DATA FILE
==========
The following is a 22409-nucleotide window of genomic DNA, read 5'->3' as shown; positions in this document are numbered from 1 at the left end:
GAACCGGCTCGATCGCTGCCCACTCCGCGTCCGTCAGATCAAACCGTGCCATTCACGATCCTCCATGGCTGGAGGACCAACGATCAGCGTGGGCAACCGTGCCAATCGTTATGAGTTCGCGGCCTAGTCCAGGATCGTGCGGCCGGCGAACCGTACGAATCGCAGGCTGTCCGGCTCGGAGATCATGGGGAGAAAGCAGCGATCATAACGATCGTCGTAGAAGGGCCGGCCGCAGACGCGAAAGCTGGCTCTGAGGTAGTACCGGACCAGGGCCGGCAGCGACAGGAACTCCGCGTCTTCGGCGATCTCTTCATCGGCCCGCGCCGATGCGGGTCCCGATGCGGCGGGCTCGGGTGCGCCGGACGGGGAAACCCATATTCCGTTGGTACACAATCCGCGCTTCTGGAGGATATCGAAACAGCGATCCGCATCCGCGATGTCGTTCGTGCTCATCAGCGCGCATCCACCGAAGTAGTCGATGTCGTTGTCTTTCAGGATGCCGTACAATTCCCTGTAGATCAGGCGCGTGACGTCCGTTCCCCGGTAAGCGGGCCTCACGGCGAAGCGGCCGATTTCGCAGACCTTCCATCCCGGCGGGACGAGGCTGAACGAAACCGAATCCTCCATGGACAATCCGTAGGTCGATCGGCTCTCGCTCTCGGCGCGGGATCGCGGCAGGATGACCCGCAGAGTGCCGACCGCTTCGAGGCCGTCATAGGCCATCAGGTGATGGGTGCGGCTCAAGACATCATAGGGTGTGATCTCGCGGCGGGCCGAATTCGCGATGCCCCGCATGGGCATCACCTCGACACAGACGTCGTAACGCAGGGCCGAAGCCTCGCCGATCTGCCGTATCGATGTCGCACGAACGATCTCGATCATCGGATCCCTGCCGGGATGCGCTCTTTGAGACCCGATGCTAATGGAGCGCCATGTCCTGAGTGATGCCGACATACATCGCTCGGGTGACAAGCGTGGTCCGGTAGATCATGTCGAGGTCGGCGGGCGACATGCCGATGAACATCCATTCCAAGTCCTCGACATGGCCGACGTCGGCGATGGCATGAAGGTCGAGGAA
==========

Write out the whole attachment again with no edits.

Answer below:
The following is a 22409-nucleotide window of genomic DNA, read 5'->3' as shown; positions in this document are numbered from 1 at the left end:
GAACCGGCTCGATCGCTGCCCACTCCGCGTCCGTCAGATCAAACCGTGCCATTCACGATCCTCCATGGCTGGAGGACCAACGATCAGCGTGGGCAACCGTGCCAATCGTTATGAGTTCGCGGCCTAGTCCAGGATCGTGCGGCCGGCGAACCGTACGAATCGCAGGCTGTCCGGCTCGGAGATCATGGGGAGAAAGCAGCGATCATAACGATCGTCGTAGAAGGGCCGGCCGCAGACGCGAAAGCTGGCTCTGAGGTAGTACCGGACCAGGGCCGGCAGCGACAGGAACTCCGCGTCTTCGGCGATCTCTTCATCGGCCCGCGCCGATGCGGGTCCCGATGCGGCGGGCTCGGGTGCGCCGGACGGGGAAACCCATATTCCGTTGGTACACAATCCGCGCTTCTGGAGGATATCGAAACAGCGATCCGCATCCGCGATGTCGTTCGTGCTCATCAGCGCGCATCCACCGAAGTAGTCGATGTCGTTGTCTTTCAGGATGCCGTACAATTCCCTGTAGATCAGGCGCGTGACGTCCGTTCCCCGGTAAGCGGGCCTCACGGCGAAGCGGCCGATTTCGCAGACCTTCCATCCCGGCGGGACGAGGCTGAACGAAACCGAATCCTCCATGGACAATCCGTAGGTCGATCGGCTCTCGCTCTCGGCGCGGGATCGCGGCAGGATGACCCGCAGAGTGCCGACCGCTTCGAGGCCGTCATAGGCCATCAGGTGATGGGTGCGGCTCAAGACATCATAGGGTGTGATCTCGCGGCGGGCCGAATTCGCGATGCCCCGCATGGGCATCACCTCGACACAGACGTCGTAACGCAGGGCCGAAGCCTCGCCGATCTGCCGTATCGATGTCGCACGAACGATCTCGATCATCGGATCCCTGCCGGGATGCGCTCTTTGAGACCCGATGCTAATGGAGCGCCATGTCCTGAGTGATGCCGACATACATCGCTCGGGTGACAAGCGTGGTCCGGTAGATCATGTCGAGGTCGGCGGGCGACATGCCGATGAACATCCATTCCAAGTCCTCGACATGGCCGACGTCGGCGATGGCATGAAGGTCGAGGAA